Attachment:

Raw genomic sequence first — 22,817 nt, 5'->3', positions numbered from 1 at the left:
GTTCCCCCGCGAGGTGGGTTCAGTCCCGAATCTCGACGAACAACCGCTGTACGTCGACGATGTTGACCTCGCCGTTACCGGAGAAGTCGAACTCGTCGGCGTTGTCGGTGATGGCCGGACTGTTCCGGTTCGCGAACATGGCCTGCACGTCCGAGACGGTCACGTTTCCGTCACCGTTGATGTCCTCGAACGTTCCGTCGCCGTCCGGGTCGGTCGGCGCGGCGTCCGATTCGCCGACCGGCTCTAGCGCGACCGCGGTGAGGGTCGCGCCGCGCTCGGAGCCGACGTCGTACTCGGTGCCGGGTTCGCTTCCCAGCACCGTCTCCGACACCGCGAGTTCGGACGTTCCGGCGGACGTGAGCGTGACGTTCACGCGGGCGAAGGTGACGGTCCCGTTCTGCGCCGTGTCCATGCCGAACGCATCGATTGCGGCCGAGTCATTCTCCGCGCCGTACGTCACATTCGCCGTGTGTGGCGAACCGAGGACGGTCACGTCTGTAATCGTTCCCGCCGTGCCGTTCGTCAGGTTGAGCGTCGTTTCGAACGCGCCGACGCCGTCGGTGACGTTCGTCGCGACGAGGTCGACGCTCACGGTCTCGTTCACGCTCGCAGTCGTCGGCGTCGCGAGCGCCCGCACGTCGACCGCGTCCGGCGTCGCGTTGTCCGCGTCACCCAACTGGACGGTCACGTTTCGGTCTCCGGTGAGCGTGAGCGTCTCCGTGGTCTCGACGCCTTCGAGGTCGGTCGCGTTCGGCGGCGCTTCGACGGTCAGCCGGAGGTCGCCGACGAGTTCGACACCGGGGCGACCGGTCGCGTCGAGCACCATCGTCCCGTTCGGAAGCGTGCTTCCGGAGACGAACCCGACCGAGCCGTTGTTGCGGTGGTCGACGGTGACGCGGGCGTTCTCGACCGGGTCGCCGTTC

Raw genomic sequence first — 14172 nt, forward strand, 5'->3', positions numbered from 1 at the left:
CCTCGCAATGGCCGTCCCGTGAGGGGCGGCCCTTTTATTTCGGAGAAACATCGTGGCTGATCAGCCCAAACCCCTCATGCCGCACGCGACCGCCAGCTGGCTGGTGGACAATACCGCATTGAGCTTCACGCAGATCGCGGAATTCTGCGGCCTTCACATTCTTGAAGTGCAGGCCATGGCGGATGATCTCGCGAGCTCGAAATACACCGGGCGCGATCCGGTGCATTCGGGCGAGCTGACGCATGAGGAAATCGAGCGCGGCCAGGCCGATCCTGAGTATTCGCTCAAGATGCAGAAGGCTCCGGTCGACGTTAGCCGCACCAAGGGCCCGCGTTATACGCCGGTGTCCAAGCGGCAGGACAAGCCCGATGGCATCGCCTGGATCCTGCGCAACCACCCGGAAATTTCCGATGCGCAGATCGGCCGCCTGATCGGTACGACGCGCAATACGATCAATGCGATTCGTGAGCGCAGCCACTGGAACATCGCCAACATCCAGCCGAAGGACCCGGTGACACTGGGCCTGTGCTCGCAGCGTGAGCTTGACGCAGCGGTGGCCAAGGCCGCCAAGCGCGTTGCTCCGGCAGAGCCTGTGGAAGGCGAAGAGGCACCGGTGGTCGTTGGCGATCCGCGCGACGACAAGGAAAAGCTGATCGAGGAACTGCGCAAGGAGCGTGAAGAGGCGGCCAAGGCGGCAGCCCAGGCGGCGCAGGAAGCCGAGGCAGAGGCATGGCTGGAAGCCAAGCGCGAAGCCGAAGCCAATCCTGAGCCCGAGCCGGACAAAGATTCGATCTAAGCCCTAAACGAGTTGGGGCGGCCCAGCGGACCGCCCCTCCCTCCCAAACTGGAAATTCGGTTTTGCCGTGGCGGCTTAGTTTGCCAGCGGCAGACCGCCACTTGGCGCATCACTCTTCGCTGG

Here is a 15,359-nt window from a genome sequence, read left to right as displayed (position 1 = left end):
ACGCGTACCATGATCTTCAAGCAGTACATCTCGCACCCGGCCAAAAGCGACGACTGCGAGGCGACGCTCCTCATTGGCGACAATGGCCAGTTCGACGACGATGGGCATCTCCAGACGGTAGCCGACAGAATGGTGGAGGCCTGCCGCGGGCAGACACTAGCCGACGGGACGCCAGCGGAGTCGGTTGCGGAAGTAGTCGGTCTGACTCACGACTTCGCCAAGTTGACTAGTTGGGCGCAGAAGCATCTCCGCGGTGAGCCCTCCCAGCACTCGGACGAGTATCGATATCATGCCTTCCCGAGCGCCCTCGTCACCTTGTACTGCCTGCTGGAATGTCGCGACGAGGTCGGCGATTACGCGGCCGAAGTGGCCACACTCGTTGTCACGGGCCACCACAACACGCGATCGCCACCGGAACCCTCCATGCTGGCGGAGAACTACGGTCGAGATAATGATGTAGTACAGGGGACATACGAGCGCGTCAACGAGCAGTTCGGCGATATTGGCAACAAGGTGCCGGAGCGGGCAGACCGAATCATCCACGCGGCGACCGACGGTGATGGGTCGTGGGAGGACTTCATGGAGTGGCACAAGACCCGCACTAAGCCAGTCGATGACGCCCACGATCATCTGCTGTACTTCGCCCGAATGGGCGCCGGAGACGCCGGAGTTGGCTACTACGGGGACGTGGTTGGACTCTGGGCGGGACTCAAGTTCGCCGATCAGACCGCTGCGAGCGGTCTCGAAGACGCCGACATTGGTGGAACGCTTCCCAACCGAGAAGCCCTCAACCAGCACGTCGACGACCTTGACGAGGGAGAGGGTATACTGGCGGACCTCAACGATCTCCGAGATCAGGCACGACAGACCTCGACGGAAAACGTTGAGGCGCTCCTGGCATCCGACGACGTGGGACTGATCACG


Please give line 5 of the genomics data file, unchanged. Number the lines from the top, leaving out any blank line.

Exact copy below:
Here is a 15,359-nt window from a genome sequence, read left to right as displayed (position 1 = left end):